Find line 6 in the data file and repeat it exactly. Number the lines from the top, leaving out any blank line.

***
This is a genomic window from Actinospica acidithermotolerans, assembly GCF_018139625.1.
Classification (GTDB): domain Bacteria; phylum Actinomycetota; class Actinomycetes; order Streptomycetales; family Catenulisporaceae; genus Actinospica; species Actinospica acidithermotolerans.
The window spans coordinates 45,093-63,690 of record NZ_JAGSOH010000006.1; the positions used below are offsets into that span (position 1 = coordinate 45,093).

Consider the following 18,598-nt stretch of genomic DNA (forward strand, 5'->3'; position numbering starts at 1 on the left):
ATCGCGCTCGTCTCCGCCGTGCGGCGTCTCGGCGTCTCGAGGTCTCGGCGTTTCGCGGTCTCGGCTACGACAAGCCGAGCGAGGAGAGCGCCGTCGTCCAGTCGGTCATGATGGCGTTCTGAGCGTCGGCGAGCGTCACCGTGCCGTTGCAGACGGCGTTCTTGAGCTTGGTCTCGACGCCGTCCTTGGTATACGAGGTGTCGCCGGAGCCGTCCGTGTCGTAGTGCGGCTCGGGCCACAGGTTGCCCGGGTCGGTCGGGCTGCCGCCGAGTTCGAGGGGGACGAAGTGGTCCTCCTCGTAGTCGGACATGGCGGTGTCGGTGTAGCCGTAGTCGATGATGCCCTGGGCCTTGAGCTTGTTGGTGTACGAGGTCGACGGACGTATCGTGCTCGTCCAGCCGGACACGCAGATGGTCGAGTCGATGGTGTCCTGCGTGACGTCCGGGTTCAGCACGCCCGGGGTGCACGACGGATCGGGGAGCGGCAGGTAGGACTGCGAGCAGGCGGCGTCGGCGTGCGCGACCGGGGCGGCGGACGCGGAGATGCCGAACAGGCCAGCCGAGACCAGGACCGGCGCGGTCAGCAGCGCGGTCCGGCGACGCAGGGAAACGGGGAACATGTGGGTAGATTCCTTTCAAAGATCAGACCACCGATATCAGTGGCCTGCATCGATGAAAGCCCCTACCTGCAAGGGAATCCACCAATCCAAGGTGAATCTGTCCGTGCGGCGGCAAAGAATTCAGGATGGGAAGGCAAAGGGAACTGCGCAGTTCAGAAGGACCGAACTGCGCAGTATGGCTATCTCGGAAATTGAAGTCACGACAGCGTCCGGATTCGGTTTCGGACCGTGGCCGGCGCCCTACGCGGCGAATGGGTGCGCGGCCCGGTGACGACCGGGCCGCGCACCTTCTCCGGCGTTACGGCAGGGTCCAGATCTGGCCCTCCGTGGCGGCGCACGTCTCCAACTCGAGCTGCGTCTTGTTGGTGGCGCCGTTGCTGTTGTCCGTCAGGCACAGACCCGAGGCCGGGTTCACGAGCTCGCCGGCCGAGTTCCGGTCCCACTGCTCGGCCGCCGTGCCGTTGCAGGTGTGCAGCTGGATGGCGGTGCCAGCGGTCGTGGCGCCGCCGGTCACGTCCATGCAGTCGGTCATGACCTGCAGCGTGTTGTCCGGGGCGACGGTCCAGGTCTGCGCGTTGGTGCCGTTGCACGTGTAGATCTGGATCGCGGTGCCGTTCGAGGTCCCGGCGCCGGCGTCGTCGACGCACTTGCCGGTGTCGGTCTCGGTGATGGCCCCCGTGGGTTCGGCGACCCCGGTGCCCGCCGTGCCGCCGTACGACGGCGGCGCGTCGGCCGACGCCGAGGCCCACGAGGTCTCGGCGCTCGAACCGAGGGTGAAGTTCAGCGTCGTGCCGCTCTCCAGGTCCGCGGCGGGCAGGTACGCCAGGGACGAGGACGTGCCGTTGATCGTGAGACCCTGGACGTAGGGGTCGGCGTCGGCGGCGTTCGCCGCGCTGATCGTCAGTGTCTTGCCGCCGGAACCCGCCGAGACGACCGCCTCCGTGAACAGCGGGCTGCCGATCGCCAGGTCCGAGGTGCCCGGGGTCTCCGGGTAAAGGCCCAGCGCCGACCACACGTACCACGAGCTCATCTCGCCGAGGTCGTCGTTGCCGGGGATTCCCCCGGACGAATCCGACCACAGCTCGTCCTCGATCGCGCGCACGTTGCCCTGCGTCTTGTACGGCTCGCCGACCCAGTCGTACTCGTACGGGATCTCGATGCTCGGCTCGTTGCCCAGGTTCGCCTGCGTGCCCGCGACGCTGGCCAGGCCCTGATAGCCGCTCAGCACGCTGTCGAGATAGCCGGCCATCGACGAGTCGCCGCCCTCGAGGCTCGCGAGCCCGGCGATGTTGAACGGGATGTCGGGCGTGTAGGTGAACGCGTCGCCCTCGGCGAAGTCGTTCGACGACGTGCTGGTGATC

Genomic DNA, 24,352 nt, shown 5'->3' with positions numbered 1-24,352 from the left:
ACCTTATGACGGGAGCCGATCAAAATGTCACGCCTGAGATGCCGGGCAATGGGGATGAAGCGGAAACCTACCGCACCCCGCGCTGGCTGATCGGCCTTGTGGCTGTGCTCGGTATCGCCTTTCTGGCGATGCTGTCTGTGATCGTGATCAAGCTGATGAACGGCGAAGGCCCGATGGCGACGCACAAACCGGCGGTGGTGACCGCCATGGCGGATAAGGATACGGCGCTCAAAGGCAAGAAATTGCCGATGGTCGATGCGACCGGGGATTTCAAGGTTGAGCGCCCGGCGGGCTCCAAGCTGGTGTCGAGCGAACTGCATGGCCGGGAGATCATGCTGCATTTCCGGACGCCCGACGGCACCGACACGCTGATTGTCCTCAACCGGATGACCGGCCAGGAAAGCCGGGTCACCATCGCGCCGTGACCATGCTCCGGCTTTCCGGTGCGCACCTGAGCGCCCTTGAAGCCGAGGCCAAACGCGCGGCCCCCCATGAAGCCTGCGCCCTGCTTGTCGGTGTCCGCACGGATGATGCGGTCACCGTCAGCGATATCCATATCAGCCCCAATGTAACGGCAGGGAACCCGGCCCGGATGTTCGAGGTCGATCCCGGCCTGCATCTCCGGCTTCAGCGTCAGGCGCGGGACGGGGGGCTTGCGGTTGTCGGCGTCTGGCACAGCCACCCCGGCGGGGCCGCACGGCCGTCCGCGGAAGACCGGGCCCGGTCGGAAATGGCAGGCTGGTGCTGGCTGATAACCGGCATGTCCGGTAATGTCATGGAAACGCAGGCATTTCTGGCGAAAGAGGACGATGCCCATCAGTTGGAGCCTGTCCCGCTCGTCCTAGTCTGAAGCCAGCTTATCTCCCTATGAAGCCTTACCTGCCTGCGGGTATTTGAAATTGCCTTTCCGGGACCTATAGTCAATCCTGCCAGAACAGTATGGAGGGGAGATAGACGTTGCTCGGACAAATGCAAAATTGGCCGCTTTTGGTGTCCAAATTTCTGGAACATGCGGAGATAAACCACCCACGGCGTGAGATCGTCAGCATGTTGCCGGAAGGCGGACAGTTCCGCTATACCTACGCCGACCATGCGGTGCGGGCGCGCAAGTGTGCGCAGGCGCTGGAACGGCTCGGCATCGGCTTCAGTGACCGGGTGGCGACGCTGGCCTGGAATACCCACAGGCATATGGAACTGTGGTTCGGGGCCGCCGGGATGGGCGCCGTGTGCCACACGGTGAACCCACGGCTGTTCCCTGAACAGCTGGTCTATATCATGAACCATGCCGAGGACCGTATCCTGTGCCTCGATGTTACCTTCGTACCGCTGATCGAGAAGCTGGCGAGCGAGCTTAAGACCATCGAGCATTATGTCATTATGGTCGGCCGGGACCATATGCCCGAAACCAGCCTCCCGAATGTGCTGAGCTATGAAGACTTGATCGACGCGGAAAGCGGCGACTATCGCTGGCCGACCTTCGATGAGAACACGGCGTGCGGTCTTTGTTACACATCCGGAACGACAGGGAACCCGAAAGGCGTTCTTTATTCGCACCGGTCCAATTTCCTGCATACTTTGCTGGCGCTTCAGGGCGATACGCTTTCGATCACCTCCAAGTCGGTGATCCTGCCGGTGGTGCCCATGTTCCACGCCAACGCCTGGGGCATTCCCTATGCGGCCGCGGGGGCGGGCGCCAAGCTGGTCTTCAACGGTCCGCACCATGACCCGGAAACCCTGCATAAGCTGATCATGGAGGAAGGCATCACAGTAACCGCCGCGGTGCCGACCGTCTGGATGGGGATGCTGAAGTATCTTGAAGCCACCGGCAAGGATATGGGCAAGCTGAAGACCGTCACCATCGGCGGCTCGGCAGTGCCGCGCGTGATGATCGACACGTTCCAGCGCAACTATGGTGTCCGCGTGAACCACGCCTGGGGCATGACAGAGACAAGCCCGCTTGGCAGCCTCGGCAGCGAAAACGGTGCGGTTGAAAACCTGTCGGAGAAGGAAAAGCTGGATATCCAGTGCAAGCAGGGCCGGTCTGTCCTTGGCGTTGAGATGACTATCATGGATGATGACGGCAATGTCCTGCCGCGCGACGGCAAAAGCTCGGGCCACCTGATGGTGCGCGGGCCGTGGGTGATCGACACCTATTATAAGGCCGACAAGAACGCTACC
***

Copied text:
Genomic DNA, 24,352 nt, shown 5'->3' with positions numbered 1-24,352 from the left: